Geena Davis, on the other hand, was great. She manages to play the wacky woman with just enough umph yet still grounded in reality to make her likable and not overbearing. She’s a realistic mother, looking after her son with great care and love. She’s also realistic in her relationship with Macon.
I’ll admit, the writing is excellent. Kasdan and Frank Galati know how to run things, and on paper it portrays the beauty that could not be captured on screen. Something is missing. I found myself searching for emotion, something that only Davis gave to me. Okay scratch that, the other actors were also pretty solid (though I don’t care for Kathleen Turner too much), but I did love Macon’s crazy family surroundings and the family dynamic. As well as Bill Pullman.
The Accidental Tourist was a disappointment. I wouldn’t go so far as to give up on it forever, but it’d take a lot of will power to get myself to sit through Macon’s monotonous personality for an additional hour and a half. 4/10
Who is afraid of Virginia Woolf? Virginia Woolf… Virginia Woolf… Okay, who IS Virginia Woolf? She’s not really a part of the actual movie. She was a writer – that much I know from working in a bookstore. Upon learning a little more about her, she was known for her stream of consciousness style and psychological themes. To say “who’s afraid of Virginia Woolf” as though she was Disney’s big, bad wolf, is to suggest that you might be afraid of those things that you can’t accept.
Kind of wish I’d understood that before I watched the movie.
Martha and George (Elizabeth Taylor and Richard Burton), a couple with some serious tongue issues, have returned late from a dinner party at Martha’s father’s home – the president of some local New England college. George is a history professor. He speaks very well. Martha drinks a lot. She also thinks it’s cool to invite a young couple over for drinks at two am without informing the husband.
The good-looking Nick and his mousey wife Honey (George Segal and Sandy Dennis), a recently hired biology professor and a naïve blonde, aren’t sure how to react to the volatile atmosphere that is their host’s home. The rest of the film details the events of the evening. On the menu: Martha lewdly flirting with Nick, George testing Nick’s verbal skills, the whole party tip-toeing around conversing about Martha and George’s oddly absent son – whose birthday is the following day, Honey getting sick and super drunk, playing fun games such as Humiliate the Host followed by Get the Guests, and basically everybody getting more drunk and crying and shouting and stuff.
My honest reaction upon the revealing ending was, “huh, it’d probably be good to watch that again with a better vision of what went on there. … Actually, I think I’d rather never watch it again.” Who’s Afraid of Virginia Woolf is certainly an incredible tale. But it’s a downer. Not that I’m judging anyone who does drink, I must admit I have never been more grateful that I don’t. I can’t say that I comprehend exactly the what’s up of, you know, intoxication, but I’ll admit that this situation is NOT my idea of fun. This is what AA is for guys. The entire film is mesmerizing, but not necessarily enjoyable.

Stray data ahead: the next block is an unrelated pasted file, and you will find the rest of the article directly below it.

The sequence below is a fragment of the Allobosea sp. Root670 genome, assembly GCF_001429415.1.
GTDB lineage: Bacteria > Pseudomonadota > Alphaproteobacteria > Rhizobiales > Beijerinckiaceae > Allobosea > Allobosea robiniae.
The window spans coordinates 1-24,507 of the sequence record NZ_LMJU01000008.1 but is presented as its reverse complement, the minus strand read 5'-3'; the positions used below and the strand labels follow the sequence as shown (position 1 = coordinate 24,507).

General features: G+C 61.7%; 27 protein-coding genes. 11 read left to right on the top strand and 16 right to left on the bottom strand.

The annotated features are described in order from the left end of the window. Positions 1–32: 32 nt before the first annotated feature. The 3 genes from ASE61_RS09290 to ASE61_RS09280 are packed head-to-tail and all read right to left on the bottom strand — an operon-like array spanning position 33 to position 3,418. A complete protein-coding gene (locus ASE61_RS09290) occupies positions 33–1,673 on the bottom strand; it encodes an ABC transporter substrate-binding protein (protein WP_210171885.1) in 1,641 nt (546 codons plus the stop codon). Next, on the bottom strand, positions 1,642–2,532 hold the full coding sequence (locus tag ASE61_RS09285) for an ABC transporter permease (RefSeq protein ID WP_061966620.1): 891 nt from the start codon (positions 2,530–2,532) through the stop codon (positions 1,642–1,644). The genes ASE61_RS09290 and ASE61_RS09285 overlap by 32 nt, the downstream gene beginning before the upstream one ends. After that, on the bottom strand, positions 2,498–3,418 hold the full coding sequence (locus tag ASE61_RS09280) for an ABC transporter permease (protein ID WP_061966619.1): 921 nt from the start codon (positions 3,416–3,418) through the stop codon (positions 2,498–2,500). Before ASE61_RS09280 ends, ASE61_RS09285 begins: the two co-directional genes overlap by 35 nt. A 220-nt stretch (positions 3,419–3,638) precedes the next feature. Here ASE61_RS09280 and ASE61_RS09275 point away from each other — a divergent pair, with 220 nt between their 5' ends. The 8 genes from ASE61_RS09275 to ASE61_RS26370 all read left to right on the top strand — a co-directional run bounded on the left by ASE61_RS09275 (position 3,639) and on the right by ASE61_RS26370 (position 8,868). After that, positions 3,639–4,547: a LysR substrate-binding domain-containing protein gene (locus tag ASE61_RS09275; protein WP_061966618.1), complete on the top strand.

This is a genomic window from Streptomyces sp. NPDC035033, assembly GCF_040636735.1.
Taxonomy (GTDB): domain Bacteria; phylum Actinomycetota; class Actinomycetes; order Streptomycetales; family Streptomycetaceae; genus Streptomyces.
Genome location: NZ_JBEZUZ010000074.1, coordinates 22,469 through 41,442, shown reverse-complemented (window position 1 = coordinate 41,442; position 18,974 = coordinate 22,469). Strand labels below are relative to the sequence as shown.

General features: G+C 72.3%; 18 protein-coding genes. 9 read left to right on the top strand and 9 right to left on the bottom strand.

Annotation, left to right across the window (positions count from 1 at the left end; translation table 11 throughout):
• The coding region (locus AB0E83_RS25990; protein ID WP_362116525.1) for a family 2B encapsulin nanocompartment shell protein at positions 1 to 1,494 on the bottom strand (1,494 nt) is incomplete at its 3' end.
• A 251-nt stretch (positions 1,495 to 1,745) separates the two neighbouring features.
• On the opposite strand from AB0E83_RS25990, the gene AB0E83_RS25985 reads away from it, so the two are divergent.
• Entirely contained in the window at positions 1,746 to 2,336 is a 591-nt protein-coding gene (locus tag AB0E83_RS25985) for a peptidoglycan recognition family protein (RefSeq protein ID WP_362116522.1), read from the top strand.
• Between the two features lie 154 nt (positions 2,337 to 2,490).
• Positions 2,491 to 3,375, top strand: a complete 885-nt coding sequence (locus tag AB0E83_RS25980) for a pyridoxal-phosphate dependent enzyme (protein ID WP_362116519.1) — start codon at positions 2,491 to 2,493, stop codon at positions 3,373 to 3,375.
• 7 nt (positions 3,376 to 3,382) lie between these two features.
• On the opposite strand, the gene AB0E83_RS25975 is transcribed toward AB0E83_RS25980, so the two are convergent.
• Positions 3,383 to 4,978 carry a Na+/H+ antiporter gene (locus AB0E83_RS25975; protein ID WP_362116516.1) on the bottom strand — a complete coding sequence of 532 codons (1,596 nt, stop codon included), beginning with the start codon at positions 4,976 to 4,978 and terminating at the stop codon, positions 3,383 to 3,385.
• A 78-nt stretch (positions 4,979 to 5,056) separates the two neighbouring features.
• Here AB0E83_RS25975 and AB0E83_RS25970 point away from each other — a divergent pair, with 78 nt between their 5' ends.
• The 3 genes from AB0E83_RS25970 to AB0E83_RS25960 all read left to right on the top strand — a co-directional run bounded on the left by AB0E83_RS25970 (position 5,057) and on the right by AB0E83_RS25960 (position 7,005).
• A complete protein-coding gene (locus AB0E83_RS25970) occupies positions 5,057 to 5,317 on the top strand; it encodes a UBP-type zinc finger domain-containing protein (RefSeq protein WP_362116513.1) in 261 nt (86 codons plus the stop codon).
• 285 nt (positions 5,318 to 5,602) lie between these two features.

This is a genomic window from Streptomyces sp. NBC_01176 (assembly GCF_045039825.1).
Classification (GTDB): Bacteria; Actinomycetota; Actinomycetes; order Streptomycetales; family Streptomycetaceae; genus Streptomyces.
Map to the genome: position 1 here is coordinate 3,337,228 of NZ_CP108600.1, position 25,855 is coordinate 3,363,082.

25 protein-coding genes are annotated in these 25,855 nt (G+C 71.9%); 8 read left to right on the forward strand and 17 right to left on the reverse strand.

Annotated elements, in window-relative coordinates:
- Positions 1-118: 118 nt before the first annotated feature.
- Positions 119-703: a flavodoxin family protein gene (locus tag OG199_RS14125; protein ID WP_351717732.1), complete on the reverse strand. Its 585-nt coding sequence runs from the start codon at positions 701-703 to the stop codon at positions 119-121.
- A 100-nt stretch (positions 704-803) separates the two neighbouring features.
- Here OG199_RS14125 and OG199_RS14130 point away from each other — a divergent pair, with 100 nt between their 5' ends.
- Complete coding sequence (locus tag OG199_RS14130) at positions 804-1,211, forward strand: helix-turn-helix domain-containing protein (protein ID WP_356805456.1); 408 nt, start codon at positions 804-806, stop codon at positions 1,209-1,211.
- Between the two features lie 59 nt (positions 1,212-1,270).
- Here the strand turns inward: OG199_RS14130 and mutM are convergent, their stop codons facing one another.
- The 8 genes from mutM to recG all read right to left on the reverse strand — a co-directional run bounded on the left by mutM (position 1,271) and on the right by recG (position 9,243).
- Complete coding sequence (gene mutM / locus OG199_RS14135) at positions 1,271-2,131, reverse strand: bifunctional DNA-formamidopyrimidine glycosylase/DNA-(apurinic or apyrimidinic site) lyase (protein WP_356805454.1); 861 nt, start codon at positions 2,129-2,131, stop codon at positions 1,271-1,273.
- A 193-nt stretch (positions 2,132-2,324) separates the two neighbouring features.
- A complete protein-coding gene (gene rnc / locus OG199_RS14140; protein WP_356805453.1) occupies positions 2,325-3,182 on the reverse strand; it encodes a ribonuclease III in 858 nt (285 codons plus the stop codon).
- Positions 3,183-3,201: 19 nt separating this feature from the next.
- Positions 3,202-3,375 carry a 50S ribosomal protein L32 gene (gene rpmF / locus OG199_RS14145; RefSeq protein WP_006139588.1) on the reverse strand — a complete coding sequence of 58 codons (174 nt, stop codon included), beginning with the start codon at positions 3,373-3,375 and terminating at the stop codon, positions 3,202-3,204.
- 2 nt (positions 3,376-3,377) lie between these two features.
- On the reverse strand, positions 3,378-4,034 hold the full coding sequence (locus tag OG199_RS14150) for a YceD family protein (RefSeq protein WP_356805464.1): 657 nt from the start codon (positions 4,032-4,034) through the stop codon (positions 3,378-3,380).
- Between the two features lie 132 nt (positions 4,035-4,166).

The best thing here is the performances. Our four leads (so, the whole cast?) were all nominated for Oscars with the two ladies taking the cake. All four were deserving of the acclaim – Richard Burton was definitely my favorite performance, but I can’t argue with Paul Scofield winning that one for A Man for All Seasons. The writing is, of course, impeccable but Burton’s delivery is witty and even entertaining. Like any person with a gifted tongue would be able to, he hides his own torment and anguish through his insulting monologues.
Elizabeth Taylor can act, guys. She put on around 30 pounds for the role, and abandoned her famous beauty for this role of a slob. Her foul mouth and obnoxious mannerisms are fascinating. She embodies the monstrous character in such a way that gives her life – you can see the potential that Martha had to be tender and kind. George Segal and Sandy Dennis are also incredible, their ups and downs and insecurities are perfectly emulated.
Through those performances, we get to study the relationships between each couple and as an entire group. Why Martha and George were married in the first place, who knows. It’s nothing but put-downs, insults, humiliation, cussing, and zero mutual respect. Casting Burton and Taylor was genius – you’ve always got that notion in the back of your mind about their real-life relationship=fascination to a whole ‘nother level. Nick and Honey, seemingly in love at first aren’t quite so peachy-keen with each other it turns out. He married her because he thought she was pregnant, and for her money. I guess that’s cool, she’s pretty high-strung I’m not sure who would marry her out of love. No offense.
Mike Nichols directs this very well – his first film crazy enough. Again, the casting choices were awesome. The story, based off the Tony-award winning play, is well played out and greatly paced.
I must admit, there are very few things wrong with this movie, as you may have gathered with all this good stuff i’m talking about. But it’s so dark and awful, it’s hard to enjoy so much hate and without any real resolution to happiness. It’s certainly worth watching for the feat that it is, but it, by no means, will ever be a favorite of mine. “Who’s afraid of Virginia Woolf?” “I am.” 6/10